The Savannah Music Festival finished last weekend in rousing fashion.
On the final night of the festival, I was floored by the virtuosity of Bruce Hornsby & the Noisemakers at Trustees Theater. Hornsby led the band through gorgeous renditions of his classic pop hit “The Way It Is” and “The End of the Innocence,” which was co-written with Don Henley, but those were just two of the highlights of the diverse and joyful concert.
Hornsby even brought his old friend Chuck Leavell out of the audience for a beautiful take of “On the Western Skyline.” Leavell, a sometime Savannah resident, is one of the most accomplished keyboardists of the rock era, not to mention an important voice in environmental conservation. What a thrill to see him join Hornsby and company.
I also managed to catch about half of The Wood Brothers’ extraordinary and sold-out closing night show at Ships of the Sea Maritime Museum. Because of those two concerts, I couldn’t see the Atlanta Symphony Orchestra’s performance at Lucas Theatre for the Arts, but I heard great reports from attendees.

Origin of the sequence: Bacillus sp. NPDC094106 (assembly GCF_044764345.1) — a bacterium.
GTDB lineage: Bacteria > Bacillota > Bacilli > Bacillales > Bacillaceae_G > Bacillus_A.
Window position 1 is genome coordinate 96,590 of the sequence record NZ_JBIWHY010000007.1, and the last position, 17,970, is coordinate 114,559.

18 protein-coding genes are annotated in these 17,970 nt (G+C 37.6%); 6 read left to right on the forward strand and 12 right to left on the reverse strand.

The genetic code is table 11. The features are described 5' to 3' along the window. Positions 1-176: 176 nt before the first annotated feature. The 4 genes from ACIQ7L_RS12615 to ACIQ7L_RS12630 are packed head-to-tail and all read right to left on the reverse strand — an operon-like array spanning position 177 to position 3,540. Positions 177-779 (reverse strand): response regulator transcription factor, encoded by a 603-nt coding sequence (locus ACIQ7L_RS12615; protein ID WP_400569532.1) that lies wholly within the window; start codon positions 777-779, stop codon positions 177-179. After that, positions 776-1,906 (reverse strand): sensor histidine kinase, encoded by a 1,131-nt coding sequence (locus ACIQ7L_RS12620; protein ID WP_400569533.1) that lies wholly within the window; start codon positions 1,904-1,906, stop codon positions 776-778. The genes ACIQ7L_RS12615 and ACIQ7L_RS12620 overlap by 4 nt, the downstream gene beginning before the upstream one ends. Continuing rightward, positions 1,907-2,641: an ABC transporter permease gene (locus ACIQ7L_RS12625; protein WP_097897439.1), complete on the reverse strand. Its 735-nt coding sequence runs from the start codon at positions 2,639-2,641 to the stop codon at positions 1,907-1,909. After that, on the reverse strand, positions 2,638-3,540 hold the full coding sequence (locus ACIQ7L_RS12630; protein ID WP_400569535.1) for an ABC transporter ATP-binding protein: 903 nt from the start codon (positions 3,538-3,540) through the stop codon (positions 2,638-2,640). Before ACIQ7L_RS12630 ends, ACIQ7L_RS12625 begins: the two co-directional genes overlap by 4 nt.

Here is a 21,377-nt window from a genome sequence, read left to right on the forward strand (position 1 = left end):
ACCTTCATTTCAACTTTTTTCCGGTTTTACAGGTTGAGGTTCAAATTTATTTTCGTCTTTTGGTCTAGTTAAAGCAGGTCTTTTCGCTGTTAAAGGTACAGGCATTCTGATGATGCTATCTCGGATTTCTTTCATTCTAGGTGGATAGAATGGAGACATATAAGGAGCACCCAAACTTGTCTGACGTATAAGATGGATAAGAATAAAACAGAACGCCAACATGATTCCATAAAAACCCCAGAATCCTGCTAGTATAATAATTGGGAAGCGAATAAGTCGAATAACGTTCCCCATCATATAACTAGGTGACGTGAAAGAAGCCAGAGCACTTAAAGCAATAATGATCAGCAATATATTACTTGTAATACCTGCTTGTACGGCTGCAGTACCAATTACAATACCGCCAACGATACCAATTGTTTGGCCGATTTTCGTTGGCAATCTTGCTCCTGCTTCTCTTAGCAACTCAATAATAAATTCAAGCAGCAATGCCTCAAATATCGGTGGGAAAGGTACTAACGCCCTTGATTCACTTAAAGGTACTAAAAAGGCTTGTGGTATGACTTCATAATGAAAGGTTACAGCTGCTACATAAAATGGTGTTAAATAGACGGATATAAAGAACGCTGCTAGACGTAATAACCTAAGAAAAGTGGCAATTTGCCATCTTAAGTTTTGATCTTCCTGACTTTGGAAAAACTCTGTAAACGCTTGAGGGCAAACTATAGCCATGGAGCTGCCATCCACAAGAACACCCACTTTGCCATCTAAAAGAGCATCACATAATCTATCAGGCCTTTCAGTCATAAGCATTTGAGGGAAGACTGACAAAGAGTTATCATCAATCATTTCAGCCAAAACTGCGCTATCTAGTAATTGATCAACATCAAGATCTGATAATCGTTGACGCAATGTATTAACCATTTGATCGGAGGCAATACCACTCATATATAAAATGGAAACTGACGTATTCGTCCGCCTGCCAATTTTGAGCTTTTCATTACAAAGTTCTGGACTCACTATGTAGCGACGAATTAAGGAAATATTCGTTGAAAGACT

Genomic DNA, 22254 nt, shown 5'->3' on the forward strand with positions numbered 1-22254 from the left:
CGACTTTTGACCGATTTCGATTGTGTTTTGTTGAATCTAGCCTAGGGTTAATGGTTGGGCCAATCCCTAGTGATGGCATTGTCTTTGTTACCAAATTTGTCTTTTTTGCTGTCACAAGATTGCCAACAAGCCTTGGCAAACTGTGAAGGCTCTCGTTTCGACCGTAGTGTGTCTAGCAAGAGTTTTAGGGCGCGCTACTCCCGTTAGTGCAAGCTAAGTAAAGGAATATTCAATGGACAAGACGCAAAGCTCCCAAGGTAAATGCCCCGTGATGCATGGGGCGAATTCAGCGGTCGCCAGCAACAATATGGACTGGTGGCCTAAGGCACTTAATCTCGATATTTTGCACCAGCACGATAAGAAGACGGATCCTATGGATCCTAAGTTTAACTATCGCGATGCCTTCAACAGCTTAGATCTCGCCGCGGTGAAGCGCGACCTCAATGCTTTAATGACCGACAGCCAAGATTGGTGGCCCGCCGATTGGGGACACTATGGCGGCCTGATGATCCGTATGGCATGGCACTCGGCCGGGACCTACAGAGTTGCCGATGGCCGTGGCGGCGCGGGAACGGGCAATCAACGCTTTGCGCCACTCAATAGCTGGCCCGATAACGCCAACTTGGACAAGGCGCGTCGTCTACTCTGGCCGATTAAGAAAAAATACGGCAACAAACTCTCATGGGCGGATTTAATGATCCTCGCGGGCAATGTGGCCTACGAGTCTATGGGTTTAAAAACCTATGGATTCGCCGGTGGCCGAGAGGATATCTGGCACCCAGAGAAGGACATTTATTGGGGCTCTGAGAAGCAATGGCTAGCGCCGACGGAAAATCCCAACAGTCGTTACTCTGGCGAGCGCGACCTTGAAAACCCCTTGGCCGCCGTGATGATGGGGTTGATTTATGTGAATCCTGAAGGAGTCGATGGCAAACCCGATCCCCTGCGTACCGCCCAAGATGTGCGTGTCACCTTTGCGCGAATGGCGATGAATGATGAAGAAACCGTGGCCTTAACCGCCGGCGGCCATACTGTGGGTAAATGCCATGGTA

Of course, the music never stops these days in Savannah.
In addition to other gigs mentioned here in Do, City Hotel will be performing a special concert at 7 p.m. April 15 at Unitarian Universalist Church of Savannah, 311 E. Harris St. The show, titled “Old Classics, New Tracks,” is part of the church’s “Sounds and Spirits Series.”
The quartet City Hotel is rooted in bluegrass, but you’ll hear echoes of other roots music traditions. The intimate UU sanctuary should be perfect for this performance. The show is for ages 13 and older. Tickets are $20 at the door and via uusavannah.org.
Dale, who turns 80 later this year, is one of the key figures in the history of surf rock. The show is open to ages 18 and older, with $35 tickets available at ticketfly.com and, space permitting, at the door.